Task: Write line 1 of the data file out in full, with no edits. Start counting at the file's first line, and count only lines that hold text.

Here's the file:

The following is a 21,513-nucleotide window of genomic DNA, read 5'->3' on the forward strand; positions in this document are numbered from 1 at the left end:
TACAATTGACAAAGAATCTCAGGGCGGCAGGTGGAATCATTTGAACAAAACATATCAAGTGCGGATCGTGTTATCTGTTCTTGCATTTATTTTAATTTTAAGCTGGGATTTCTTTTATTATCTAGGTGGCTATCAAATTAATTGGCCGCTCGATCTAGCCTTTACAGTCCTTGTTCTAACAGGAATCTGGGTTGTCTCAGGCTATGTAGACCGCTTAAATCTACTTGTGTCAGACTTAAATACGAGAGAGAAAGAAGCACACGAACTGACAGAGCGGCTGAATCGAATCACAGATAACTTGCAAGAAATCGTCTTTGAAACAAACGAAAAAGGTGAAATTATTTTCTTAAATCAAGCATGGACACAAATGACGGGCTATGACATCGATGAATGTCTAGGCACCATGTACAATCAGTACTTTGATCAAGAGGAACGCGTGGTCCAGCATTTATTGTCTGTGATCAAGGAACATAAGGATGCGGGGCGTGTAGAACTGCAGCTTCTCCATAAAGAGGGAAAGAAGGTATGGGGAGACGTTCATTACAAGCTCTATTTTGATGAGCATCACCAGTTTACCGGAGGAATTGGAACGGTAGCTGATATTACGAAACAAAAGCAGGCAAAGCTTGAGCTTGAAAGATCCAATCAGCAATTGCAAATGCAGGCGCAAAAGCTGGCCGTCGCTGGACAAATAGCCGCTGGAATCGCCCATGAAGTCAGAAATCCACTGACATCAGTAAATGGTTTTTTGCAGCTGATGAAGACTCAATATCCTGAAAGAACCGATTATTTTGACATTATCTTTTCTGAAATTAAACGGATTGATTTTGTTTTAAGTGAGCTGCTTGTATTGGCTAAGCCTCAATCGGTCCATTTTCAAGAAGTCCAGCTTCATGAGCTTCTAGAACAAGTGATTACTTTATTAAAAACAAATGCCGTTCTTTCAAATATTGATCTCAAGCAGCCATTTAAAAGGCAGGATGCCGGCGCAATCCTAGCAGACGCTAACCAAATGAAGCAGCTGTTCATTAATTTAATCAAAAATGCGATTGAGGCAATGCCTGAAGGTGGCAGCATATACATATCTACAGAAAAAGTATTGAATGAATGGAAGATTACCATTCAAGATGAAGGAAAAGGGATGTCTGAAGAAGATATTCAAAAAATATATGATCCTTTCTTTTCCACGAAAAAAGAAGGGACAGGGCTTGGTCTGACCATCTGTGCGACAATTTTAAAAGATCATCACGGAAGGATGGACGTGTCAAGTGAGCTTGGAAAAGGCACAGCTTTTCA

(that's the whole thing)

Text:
The following is a 21,513-nucleotide window of genomic DNA, read 5'->3' on the forward strand; positions in this document are numbered from 1 at the left end: